This prompt was posted on the internet here with the instruction to ‘explore’. In a classroom, students will not be able to explore without at first noticing and discussing the structure of the equation. An initial phase of questioning and observing would allow students to identify that structure and create more equations of the same type. It is soon evident that any four consecutive natural numbers will follow the same pattern: 4 + 3 + 2 + 1 = 4 x 3 – 2 x 1. What happens if the difference between the natural numbers is greater than 1?
Both sides of the final equation can be shown to equal 4n – 6a
The alternative prompt is similar to the situation when students change the original prompt to find the difference between the products of the first and second numbers and the third and fourth. It could be used as an assessment prompt by inviting students to inquire without guidance after they have been supported through the number line inquiry.

This prompt has been developed in sessions with Richard Goodman (Principal Lecturer, University of Brighton) and cohorts of teachers training to teach maths on the Mathematics Development Programme (2009-2012) and the Developing Mathematical Practice course (2013-14). In 2014, Liam Richman (Oakwood School, Horley, UK) produced this paper on the prompt to fulfil part of the course requirements. 

Teachers' reflections on using the prompt
A maths department's reflections
An evaluation of the inquiry by members of a mathematics department who collaboratively planned and then taught the number line inquiry.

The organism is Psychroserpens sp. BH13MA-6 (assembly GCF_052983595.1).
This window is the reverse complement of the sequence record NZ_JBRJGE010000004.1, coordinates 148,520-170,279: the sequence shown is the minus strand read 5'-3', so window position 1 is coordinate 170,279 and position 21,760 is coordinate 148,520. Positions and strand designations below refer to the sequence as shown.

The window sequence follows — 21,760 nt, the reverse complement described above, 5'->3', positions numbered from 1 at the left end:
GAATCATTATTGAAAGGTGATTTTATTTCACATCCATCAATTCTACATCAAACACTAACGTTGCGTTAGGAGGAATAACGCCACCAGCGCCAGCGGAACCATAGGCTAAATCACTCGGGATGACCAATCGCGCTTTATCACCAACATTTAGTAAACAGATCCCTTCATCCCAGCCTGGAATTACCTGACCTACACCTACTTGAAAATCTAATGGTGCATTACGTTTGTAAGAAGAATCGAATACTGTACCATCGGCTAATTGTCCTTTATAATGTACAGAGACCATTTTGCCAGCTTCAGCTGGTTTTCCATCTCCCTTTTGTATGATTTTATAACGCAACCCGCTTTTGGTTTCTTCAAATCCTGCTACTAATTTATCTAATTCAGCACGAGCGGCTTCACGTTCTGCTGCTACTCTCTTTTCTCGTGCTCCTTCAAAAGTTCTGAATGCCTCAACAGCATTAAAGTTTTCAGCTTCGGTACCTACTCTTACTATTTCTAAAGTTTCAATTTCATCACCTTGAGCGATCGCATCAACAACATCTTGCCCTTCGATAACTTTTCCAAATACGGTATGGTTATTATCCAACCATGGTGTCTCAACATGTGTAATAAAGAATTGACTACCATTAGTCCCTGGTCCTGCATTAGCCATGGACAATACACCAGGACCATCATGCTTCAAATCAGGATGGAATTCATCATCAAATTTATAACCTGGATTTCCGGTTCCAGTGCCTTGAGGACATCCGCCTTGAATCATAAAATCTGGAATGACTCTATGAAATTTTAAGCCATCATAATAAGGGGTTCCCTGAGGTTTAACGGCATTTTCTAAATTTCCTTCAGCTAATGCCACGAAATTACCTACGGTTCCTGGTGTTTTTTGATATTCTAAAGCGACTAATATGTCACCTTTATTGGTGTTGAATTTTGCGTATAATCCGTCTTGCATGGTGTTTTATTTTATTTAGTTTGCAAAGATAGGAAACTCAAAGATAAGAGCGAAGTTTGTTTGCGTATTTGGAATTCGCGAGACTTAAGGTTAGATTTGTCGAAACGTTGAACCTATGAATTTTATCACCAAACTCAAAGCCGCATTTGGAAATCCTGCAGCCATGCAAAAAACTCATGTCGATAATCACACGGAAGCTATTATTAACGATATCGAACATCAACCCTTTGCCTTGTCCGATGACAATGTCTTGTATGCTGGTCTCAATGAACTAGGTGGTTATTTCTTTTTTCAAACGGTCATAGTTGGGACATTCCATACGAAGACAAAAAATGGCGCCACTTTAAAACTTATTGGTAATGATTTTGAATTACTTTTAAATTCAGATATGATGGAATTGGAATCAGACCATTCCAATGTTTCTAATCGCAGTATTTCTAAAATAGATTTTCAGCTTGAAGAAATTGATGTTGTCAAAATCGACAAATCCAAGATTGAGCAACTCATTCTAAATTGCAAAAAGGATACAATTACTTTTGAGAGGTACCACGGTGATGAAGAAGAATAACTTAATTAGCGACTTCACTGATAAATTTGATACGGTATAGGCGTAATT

Caitriona Martin's reflections
Caitriona (who was a teacher of mathematics at St. Andrew's School, Leatherhead, UK at the time of the inquiry) has been using inquiries since she became a qualified teacher in 2011. She reflects on how exciting inquiry can be for students and teachers alike.
Questioning and noticing
These are the questions and observations of a year 8 mixed attainment class at Haverstock School (Camden, UK). Students described the procedure, suggested changing the types of numbers and wondered if the difference between the products is always two. They have also proposed joining the numbers in a different way and started to explore the use of algebra by suggesting expressions for the consecutive numbers. As the inquiry proceeded, students verified the difference is two when the numbers are consecutive, eight when the numbers increase by two, 18 with gaps of three and so on. The class then went on to use the algebraic expressions n, n + 1, n + 2, n + 3 to prove the results. The student who suggested combining consecutive numbers in a different way (see the diagram in the bottom right-hand corner) finished her inquiry by proving the difference between products is 4n + 6.